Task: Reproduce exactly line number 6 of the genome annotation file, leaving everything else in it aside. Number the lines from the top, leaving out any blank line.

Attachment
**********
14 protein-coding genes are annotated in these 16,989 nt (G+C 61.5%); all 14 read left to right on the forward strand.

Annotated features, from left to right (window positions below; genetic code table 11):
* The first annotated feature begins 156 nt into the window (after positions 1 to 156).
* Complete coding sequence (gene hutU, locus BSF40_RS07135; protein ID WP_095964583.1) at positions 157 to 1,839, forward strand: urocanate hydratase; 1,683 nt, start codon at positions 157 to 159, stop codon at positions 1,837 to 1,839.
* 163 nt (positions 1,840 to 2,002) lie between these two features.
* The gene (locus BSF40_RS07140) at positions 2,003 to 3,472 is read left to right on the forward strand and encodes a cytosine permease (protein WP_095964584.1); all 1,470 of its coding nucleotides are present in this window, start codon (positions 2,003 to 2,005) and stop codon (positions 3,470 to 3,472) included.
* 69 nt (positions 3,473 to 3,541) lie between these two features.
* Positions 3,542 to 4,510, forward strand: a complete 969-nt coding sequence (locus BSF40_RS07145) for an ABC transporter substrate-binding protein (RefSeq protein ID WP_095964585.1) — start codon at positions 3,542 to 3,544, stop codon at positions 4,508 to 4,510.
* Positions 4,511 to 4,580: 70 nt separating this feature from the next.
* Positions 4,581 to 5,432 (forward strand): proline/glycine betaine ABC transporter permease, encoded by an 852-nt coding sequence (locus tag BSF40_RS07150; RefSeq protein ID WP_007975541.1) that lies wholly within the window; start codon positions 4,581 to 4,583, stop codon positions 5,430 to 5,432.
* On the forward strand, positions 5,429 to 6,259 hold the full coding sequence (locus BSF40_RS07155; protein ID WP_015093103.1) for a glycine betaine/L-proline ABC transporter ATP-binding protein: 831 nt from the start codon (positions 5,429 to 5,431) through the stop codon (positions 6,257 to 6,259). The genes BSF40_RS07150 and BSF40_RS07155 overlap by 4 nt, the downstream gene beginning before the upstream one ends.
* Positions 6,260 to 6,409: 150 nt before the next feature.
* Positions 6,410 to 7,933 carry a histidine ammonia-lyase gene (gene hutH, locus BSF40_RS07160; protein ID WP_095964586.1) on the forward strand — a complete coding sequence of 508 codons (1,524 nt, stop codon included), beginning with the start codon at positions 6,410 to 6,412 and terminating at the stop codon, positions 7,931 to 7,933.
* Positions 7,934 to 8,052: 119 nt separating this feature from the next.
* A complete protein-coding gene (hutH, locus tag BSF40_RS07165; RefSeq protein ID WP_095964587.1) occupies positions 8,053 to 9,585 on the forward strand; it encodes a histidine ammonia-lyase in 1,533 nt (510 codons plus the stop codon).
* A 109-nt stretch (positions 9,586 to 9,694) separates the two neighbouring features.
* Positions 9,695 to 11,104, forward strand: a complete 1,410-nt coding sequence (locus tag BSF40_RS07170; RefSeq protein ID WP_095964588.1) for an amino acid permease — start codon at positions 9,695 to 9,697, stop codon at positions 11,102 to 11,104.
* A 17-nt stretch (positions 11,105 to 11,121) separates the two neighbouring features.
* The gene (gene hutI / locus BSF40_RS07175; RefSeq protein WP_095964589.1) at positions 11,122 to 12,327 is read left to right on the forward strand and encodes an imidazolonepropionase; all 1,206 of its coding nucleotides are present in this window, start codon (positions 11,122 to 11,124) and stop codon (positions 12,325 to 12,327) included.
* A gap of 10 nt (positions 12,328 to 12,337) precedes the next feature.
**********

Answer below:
* The gene (locus BSF40_RS07140) at positions 2,003 to 3,472 is read left to right on the forward strand and encodes a cytosine permease (protein WP_095964584.1); all 1,470 of its coding nucleotides are present in this window, start codon (positions 2,003 to 2,005) and stop codon (positions 3,470 to 3,472) included.